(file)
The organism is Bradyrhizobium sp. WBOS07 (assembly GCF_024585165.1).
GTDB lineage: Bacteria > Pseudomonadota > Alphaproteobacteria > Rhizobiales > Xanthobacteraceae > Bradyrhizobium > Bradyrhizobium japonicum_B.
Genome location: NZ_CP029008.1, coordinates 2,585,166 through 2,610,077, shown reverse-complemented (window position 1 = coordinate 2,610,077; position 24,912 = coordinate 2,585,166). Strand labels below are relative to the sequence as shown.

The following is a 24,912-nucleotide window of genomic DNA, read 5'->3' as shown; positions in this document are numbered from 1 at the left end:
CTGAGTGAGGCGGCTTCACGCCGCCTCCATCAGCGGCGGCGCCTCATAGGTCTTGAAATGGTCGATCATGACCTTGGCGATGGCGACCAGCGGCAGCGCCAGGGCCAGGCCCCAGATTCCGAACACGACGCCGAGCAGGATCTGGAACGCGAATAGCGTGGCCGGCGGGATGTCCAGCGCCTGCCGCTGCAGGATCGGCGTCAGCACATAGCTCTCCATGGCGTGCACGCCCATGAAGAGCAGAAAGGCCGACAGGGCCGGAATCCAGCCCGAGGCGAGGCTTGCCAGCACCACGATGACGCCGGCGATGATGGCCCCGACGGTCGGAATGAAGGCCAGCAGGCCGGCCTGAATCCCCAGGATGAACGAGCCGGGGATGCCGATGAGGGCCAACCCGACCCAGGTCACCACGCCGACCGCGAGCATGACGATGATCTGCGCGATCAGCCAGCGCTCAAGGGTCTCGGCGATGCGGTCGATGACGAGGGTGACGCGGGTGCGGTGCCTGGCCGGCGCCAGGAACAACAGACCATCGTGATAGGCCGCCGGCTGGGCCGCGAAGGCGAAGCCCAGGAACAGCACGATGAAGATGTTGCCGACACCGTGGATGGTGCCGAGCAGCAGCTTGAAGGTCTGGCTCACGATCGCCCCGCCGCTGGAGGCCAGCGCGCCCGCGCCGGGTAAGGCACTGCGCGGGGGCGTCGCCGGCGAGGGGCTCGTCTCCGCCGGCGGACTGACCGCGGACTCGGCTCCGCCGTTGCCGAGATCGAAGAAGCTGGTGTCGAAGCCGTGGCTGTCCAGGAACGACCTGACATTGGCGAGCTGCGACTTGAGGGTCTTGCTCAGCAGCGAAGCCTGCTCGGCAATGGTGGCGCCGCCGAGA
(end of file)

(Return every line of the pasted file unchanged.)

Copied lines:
The organism is Bradyrhizobium sp. WBOS07 (assembly GCF_024585165.1).
GTDB lineage: Bacteria > Pseudomonadota > Alphaproteobacteria > Rhizobiales > Xanthobacteraceae > Bradyrhizobium > Bradyrhizobium japonicum_B.
Genome location: NZ_CP029008.1, coordinates 2,585,166 through 2,610,077, shown reverse-complemented (window position 1 = coordinate 2,610,077; position 24,912 = coordinate 2,585,166). Strand labels below are relative to the sequence as shown.

The following is a 24,912-nucleotide window of genomic DNA, read 5'->3' as shown; positions in this document are numbered from 1 at the left end:
CTGAGTGAGGCGGCTTCACGCCGCCTCCATCAGCGGCGGCGCCTCATAGGTCTTGAAATGGTCGATCATGACCTTGGCGATGGCGACCAGCGGCAGCGCCAGGGCCAGGCCCCAGATTCCGAACACGACGCCGAGCAGGATCTGGAACGCGAATAGCGTGGCCGGCGGGATGTCCAGCGCCTGCCGCTGCAGGATCGGCGTCAGCACATAGCTCTCCATGGCGTGCACGCCCATGAAGAGCAGAAAGGCCGACAGGGCCGGAATCCAGCCCGAGGCGAGGCTTGCCAGCACCACGATGACGCCGGCGATGATGGCCCCGACGGTCGGAATGAAGGCCAGCAGGCCGGCCTGAATCCCCAGGATGAACGAGCCGGGGATGCCGATGAGGGCCAACCCGACCCAGGTCACCACGCCGACCGCGAGCATGACGATGATCTGCGCGATCAGCCAGCGCTCAAGGGTCTCGGCGATGCGGTCGATGACGAGGGTGACGCGGGTGCGGTGCCTGGCCGGCGCCAGGAACAACAGACCATCGTGATAGGCCGCCGGCTGGGCCGCGAAGGCGAAGCCCAGGAACAGCACGATGAAGATGTTGCCGACACCGTGGATGGTGCCGAGCAGCAGCTTGAAGGTCTGGCTCACGATCGCCCCGCCGCTGGAGGCCAGCGCGCCCGCGCCGGGTAAGGCACTGCGCGGGGGCGTCGCCGGCGAGGGGCTCGTCTCCGCCGGCGGACTGACCGCGGACTCGGCTCCGCCGTTGCCGAGATCGAAGAAGCTGGTGTCGAAGCCGTGGCTGTCCAGGAACGACCTGACATTGGCGAGCTGCGACTTGAGGGTCTTGCTCAGCAGCGAAGCCTGCTCGGCAATGGTGGCGCCGCCGAGA